Frozen Four Storylines
CHN Staff Report
Mark Johnson did all right for himself after being passed over for the men's head coaching job that went to Mike Eaves four years ago. Son of Badger coaching legend Bob Johnson, an NHL star, and 1980 U.S. Olympian, Mark Johnson went on to lead the Wisconsin women's program to a national championship. And now Wisconsin is the first-ever program to have a men's and women's champion in the same year.
And as for all the rumors that Johnson and Eaves had "issues" in recent years — those have been dispelled recently, and this year, probably puts it to bed once and for all.
"I'm happy for Mike, happy for the program, but most importantly, I'm happy for the fans," Johnson said after Saturday's final. "Badger fans are unique. I recall in '72 and '73 out in Boston, they know how to have a good time, they support their team. It's what college hockey is all about.
"I know if my dad were around right now, he'd be around and cheering and smiling just as hard as anyone out there. It's been dry for a while, and now we have a trophy, and it's something a lot of people can be happy about."
Johnson affirmed that his relationship with Eaves is solid, and he watched today's final sitting beside Eaves' wife.
"It's part of sports. We both played in the NHL a long time, we've been involved in trades," Johnson said. "The thing people don't realize is, we've known each other for 30 years — we're getting old. I came in as a skinny little freshman, and he was captain of the team and we won a national championship together. We played pro hockey together. Mike's wife is from Madison, her father coached at the university. There's a lot of ties there. There's one thing about friendship, if it's strong, it survives.
"And now we're going to the White House together now."
As for that women's team, men's captain Adam Burish can finally be on equal footing with his sister, Nikki, who was on the women's team. She wasn't letting him hear the end of it for a week, so maybe for Adam Burish, the win was a relief more than anything.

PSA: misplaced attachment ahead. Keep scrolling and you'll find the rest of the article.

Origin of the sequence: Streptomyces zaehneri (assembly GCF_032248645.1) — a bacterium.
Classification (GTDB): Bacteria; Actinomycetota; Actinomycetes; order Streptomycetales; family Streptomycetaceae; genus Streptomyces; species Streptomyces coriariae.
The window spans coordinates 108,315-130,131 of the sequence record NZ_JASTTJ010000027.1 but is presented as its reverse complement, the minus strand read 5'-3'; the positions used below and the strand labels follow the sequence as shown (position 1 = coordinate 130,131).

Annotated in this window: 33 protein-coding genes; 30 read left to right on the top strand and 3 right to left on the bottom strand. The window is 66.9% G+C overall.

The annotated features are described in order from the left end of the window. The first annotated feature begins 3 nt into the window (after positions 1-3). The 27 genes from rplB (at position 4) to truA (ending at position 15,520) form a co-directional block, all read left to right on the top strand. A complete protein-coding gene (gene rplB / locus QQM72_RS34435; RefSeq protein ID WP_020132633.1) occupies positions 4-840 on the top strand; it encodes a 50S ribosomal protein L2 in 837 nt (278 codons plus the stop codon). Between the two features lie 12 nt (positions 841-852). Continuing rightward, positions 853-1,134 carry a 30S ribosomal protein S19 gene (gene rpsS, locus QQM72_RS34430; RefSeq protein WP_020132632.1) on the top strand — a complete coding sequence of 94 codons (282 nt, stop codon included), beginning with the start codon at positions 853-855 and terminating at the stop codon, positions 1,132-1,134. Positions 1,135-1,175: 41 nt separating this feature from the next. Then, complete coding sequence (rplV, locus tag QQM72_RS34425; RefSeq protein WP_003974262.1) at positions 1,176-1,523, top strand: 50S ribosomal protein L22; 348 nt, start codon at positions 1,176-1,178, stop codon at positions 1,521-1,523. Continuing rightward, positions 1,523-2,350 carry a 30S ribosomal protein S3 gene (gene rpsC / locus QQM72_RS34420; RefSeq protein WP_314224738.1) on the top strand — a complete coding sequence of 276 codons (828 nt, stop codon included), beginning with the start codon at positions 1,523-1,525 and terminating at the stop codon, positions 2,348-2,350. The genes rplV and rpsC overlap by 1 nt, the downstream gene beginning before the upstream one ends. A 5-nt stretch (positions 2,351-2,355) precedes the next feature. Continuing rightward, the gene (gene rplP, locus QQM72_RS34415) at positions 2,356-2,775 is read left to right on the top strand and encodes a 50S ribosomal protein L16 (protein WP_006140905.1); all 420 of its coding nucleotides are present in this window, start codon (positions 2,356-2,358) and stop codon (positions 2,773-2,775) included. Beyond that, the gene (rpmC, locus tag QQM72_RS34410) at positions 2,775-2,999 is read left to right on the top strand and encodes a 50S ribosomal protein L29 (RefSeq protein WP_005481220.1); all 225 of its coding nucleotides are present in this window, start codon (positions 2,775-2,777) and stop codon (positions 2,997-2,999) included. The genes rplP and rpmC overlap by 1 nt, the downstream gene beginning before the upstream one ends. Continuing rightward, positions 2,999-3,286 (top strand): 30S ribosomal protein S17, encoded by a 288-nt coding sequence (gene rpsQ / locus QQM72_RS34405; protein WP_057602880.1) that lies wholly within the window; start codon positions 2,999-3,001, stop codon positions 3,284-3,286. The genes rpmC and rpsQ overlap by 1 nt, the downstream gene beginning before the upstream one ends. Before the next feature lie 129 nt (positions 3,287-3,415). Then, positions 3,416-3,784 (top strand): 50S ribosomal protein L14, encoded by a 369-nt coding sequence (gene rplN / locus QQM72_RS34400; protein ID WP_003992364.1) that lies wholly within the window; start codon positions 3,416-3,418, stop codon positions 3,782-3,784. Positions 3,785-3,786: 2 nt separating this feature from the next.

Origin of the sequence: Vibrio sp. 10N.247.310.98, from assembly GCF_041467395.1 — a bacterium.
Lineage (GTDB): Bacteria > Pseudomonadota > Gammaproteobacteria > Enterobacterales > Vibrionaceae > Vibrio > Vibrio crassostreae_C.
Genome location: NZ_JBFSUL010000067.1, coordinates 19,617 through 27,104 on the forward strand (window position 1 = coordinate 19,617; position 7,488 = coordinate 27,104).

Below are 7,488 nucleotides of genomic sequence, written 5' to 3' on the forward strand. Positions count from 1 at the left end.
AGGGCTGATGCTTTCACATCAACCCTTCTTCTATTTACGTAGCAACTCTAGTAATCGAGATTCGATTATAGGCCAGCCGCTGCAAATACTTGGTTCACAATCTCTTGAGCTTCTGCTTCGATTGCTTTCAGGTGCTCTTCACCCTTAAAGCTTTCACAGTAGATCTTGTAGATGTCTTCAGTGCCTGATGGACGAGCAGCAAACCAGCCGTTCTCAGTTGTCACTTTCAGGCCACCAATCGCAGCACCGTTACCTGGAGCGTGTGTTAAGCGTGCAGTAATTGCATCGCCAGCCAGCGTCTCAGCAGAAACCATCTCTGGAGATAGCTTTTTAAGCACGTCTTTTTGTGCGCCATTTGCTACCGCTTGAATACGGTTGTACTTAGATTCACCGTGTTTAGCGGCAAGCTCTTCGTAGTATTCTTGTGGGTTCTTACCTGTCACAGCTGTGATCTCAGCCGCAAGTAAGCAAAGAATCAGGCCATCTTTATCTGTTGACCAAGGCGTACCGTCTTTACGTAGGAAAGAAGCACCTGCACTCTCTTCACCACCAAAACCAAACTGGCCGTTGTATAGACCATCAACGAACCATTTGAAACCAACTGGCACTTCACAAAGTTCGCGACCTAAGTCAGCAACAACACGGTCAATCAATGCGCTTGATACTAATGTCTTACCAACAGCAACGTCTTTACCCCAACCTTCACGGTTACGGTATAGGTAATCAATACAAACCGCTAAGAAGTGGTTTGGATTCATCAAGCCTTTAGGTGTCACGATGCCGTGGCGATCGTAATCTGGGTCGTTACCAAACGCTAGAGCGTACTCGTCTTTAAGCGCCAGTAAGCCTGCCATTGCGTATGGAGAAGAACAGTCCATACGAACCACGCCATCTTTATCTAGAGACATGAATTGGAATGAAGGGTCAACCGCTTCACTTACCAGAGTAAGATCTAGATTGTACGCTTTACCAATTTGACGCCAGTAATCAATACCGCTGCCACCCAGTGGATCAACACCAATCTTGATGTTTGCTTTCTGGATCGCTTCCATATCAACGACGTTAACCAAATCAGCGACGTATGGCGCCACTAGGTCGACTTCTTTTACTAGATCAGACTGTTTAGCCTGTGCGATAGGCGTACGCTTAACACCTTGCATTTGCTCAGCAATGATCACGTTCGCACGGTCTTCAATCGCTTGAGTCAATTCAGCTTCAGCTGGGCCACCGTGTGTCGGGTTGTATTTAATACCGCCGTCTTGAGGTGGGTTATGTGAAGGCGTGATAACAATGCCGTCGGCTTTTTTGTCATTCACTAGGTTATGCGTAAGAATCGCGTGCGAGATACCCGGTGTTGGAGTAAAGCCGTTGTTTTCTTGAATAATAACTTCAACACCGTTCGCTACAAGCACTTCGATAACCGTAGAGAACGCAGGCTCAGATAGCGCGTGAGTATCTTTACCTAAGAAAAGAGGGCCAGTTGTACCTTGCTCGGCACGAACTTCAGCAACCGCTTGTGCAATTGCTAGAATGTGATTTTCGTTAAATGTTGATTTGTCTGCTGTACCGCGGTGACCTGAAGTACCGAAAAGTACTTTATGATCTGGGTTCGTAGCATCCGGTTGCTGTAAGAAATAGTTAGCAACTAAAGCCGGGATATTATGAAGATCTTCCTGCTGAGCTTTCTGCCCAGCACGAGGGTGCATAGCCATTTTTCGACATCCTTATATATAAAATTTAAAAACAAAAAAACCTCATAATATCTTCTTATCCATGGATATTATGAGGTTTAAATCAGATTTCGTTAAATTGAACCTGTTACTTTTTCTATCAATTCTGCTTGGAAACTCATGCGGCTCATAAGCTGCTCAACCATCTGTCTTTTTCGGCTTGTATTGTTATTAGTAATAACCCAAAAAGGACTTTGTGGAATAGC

"It was good to get to see her. She came down on the ice and we got our picture taken together," Burish said. "It's something we can celebrate the rest of our lives."
Of all the names bandied about as possibilities to leave school early for the pros, BC's 6-foot-7 junior forward, a former first-round pick of the L.A. Kings, seemed among the most likely. But he wasn't talking that way after Saturday's loss.
"We had a lot of young guys who came a long way this year, and we expect them to go farther next season and we can get right back here," Boyle said.
Does that mean he's coming back?
"I plan on being back next year, I haven't spoken with the Kings at all," Boyle said. "I like where I am at Boston College. It would take a tremendous, tremendous amount for me to leave school."
Of course, Boyle could be offered that "tremendous amount" he's referring to.
"There's a lot of intangibles too at Boston College that you can't get anywhere else. I have one more year left there and it's pretty valuable to me."
Chris Collins was undrafted, and didn't do a whole lot to wow scouts in his first three years with the Eagles. But his breakout season got him plenty of looks, and now he can decide what to do with his agent, Steve Bartlett.
"I'll probably find out tonight or tomorrow," Collins said. "(Barlett has) kept it to himself the entire time. I've been focused on the Frozen Four. But I'm excited — as down as I am, I'm excited to move on to the next level."
There are some wacky rules this year because of the transitional collective bargaining agreement currently in place in the NHL, so whether Collins gets a crack at it this season or not remains to be seen.
"It's been such a long ride, and I've been on overdrive all year, it might be nice to take some time off, but it's a dream to play (in the NHL), too," Collins said.
Collins, who fell just short of a Hobey Baker Award, said all the hoopla from Friday was a bit of a distraction, but a welcome one.
"The thing is, you've got to deal with one more event, which is tough," said Collins. "It's more publicity. But I'm not going to say I didn't like it, because it was a dream come true to be involved in that final three there. It was a weekend I'll never forget. And we came within an eyelash, so you've got to be proud of it."
Ben Eaves, whose pro season was cut short by injury, has been hanging around his alma mater, Boston College. Both Ben and younger brother Patrick played for the Eagles, while dad was coaching Wisconsin. Ben Eaves had to stay tight-lipped all week about the interesting dichotomy.
After the game, he congratulated his dad, and also consoled his old friends.
"He came down to locker room afterwards; we didn't really talk there was a lot of hugs and tears," said BC senior Peter Harrold. "I am sure he is a little bit happy for his dad but not that much."
Meanwhile, Patrick scored his 19th goal of the season Saturday night for the Ottawa Senators, and former Badger Dany Heatley had an assist on another Ottawa goal.